We feel that our long experience with the STD Health Hold Order not only demonstrates proper and responsible use of the public health power, but also argues for renewed implementation under appropriate epidemiologic circumstances. In our view, its use caused little harm and accomplished much good. Balanced against the inconvenience of short-term detention were the benefits: women engaging in prostitution, being stimulated to seek periodic medical attention, received competent medical care for STD/HIV and were often introduced to allied medical and social agencies17; and reduction of STD/HIV prevalence among them contributed not only to improved personal health but, arguably, to communitywide incidence reduction.
Informed discussion with women arrested for prostitution over the years suggested that they viewed involuntary detention as an irritating inconvenience; few regarded it as inappropriate. Not only did most of them know that by volunteering for periodic STD examination, they could avert detention exceeding more than a few hours, but they frequently advocated for our certifying their health status using a “health card” system. (Because prostitution is illegal in Colorado Springs, such a system would have amounted to quasilegalization of prostitution.) Indeed, the fact that no person arrested for soliciting commercial sex, to our knowledge, ever refused STD care may be interpreted as a form of acceptance.
The constitutionality of the Health Hold Order was challenged immediately after its inception by a local attorney representing four women arrested for prostitution. By early November of 1970 the District Court denied the attorney's request for a writ of habeus corpus. Shortly thereafter, in Reynolds v. McNichols18, the U.S. Court of Appeals for the Tenth Circuit upheld the constitutionality of involuntary detention of a person for medical examination for sexually transmitted disease.19
Exercising public health authority for the benefit of the community implies that personal autonomy will sometimes be curtailed. Such curtailment is ethically and legally sound.1,2 Nevertheless, concern for the civil rights of persons subjected to the STD Health Hold Order, and for similar public health practices, is justified. A common criticism of our practice was its application to arrested prostitutes but not to their arrested customers. This criticism has merit, because it would seem, prima facie, that high STD prevalence in prostitutes implies high prevalence in their clients. In reality, periodic examination of men arrested for solicitation (a relatively uncommon event because of police practices) failed to demonstrate significant prevalence of infection among such men (not surprisingly, because they were usually arrested before sexual exposure with the person soliciting sex). Therefore, we could not make a consistent case for reasonable suspicion of infection in the clients of prostitutes, but recognized that we did not have access to the type of systematic information we were able to obtain for the prostitutes themselves. Lastly, application of the Health Hold Order was not exclusively confined to specific populations. Involuntary detention (or its threat) was periodically used on individuals reasonably suspected of having STD, whose reluctance to seek STD examination made us view them as a “human form of resistant strain.”6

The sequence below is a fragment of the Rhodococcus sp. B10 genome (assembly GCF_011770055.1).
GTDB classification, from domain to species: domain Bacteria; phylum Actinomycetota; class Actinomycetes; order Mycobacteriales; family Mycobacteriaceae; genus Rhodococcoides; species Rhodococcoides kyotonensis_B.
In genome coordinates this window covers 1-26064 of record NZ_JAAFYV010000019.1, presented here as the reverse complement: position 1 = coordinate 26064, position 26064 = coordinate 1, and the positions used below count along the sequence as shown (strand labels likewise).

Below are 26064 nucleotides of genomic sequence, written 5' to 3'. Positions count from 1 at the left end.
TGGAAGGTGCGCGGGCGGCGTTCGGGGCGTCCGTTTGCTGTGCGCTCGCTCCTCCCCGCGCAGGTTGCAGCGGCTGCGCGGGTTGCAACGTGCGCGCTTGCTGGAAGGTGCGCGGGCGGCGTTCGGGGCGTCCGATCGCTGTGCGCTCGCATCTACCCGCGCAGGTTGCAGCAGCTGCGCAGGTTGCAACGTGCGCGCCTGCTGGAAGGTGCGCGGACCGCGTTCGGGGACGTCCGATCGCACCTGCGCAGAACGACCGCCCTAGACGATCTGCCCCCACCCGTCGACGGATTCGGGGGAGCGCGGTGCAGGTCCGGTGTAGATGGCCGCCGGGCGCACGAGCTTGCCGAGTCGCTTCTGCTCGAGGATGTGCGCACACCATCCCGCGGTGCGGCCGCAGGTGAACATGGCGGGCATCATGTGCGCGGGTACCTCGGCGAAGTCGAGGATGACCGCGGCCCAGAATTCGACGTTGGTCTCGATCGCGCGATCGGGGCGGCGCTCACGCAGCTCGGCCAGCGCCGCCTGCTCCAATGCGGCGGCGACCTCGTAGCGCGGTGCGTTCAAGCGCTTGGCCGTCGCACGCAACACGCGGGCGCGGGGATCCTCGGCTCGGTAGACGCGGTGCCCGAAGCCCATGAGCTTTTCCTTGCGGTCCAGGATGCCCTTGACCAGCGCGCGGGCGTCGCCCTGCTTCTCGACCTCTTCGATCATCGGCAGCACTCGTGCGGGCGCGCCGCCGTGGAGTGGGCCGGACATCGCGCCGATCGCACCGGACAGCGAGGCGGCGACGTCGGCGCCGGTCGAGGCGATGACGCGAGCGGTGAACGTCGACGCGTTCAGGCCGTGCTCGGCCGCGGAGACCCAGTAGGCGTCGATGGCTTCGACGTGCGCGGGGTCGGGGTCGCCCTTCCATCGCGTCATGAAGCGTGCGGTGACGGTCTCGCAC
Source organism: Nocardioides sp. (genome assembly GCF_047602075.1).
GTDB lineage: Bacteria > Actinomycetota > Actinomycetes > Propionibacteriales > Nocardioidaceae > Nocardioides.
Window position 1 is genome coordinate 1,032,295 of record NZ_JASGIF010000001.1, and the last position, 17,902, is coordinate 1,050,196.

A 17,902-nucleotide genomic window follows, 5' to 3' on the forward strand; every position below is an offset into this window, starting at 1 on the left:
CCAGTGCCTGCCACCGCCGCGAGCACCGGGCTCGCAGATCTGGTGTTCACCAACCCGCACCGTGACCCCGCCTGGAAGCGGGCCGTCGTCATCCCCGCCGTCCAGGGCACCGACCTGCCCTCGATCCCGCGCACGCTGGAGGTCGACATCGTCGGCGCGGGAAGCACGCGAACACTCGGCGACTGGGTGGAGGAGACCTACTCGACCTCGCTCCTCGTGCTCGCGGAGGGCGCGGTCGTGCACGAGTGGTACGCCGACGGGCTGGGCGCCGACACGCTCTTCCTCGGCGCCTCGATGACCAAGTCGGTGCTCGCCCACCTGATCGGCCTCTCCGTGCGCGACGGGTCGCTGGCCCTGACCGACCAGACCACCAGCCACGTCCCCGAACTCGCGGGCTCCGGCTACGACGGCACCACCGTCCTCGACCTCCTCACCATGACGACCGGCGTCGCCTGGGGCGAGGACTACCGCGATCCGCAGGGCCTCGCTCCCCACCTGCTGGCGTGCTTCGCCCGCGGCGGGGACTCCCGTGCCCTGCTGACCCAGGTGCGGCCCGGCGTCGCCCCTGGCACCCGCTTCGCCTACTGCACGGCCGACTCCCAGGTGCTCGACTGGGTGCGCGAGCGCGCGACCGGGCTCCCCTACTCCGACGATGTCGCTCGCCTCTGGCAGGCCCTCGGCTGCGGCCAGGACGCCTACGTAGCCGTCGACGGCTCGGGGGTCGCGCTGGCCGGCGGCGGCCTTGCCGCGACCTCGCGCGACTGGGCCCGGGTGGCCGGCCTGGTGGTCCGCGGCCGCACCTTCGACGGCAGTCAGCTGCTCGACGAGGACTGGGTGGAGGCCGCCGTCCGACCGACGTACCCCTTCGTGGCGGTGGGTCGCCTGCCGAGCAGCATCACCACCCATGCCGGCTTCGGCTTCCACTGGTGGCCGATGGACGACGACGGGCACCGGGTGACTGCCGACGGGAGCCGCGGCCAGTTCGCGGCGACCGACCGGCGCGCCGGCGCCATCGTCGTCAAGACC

Our long experience with the Health Hold Order system underlines the importance of empiric validation of public health maneuvers. It may have been possible to revoke the Health Hold Order a few years earlier, but recognition of the yearly vagaries of epidemiologic data seemed to justify a conservative approach to relinquishing its use. Although this does not provide a definitive argument for the use of such procedures, it does emphasize the need for empiric substantiation of their need and use. The potential for abuse of public health powers is real, but long-term monitoring of actual activity provides a basis for deciding if such concern is well founded. Our experience demonstrates the critical link between social and epidemiologic decisions in public health, and that neither should be taken in the other's vacuum.
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7. Colorado Revised Statutes, Section 25–4-404.